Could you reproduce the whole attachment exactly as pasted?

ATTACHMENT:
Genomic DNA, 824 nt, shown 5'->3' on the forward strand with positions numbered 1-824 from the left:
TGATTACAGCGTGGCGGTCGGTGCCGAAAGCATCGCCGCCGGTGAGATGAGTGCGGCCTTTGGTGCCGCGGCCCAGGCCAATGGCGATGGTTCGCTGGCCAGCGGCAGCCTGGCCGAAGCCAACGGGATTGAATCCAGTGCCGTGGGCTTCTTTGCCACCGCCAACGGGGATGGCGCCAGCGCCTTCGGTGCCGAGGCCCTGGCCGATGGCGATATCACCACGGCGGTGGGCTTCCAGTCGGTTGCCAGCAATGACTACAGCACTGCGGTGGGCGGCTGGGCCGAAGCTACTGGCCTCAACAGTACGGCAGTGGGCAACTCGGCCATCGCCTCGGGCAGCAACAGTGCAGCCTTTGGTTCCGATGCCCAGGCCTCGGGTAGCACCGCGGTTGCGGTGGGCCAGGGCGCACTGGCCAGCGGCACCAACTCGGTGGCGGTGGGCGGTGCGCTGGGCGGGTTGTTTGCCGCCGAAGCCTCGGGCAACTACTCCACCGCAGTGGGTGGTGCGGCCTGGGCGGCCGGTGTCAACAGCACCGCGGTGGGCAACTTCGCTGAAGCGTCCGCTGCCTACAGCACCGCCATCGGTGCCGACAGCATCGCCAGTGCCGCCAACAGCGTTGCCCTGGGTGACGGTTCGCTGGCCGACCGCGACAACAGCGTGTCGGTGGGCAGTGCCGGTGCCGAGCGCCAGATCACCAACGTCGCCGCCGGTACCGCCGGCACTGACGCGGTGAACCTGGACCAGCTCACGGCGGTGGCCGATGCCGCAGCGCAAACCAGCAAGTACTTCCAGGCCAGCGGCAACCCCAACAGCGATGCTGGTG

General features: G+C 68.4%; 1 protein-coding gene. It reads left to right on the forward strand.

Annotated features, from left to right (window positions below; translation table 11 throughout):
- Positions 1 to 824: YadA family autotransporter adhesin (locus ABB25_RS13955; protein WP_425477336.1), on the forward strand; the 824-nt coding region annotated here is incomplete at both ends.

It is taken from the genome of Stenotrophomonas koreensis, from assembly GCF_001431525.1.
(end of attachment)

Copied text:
Genomic DNA, 824 nt, shown 5'->3' on the forward strand with positions numbered 1-824 from the left:
TGATTACAGCGTGGCGGTCGGTGCCGAAAGCATCGCCGCCGGTGAGATGAGTGCGGCCTTTGGTGCCGCGGCCCAGGCCAATGGCGATGGTTCGCTGGCCAGCGGCAGCCTGGCCGAAGCCAACGGGATTGAATCCAGTGCCGTGGGCTTCTTTGCCACCGCCAACGGGGATGGCGCCAGCGCCTTCGGTGCCGAGGCCCTGGCCGATGGCGATATCACCACGGCGGTGGGCTTCCAGTCGGTTGCCAGCAATGACTACAGCACTGCGGTGGGCGGCTGGGCCGAAGCTACTGGCCTCAACAGTACGGCAGTGGGCAACTCGGCCATCGCCTCGGGCAGCAACAGTGCAGCCTTTGGTTCCGATGCCCAGGCCTCGGGTAGCACCGCGGTTGCGGTGGGCCAGGGCGCACTGGCCAGCGGCACCAACTCGGTGGCGGTGGGCGGTGCGCTGGGCGGGTTGTTTGCCGCCGAAGCCTCGGGCAACTACTCCACCGCAGTGGGTGGTGCGGCCTGGGCGGCCGGTGTCAACAGCACCGCGGTGGGCAACTTCGCTGAAGCGTCCGCTGCCTACAGCACCGCCATCGGTGCCGACAGCATCGCCAGTGCCGCCAACAGCGTTGCCCTGGGTGACGGTTCGCTGGCCGACCGCGACAACAGCGTGTCGGTGGGCAGTGCCGGTGCCGAGCGCCAGATCACCAACGTCGCCGCCGGTACCGCCGGCACTGACGCGGTGAACCTGGACCAGCTCACGGCGGTGGCCGATGCCGCAGCGCAAACCAGCAAGTACTTCCAGGCCAGCGGCAACCCCAACAGCGATGCTGGTG

General features: G+C 68.4%; 1 protein-coding gene. It reads left to right on the forward strand.

Annotated features, from left to right (window positions below; translation table 11 throughout):
- Positions 1 to 824: YadA family autotransporter adhesin (locus ABB25_RS13955; protein WP_425477336.1), on the forward strand; the 824-nt coding region annotated here is incomplete at both ends.

It is taken from the genome of Stenotrophomonas koreensis, from assembly GCF_001431525.1.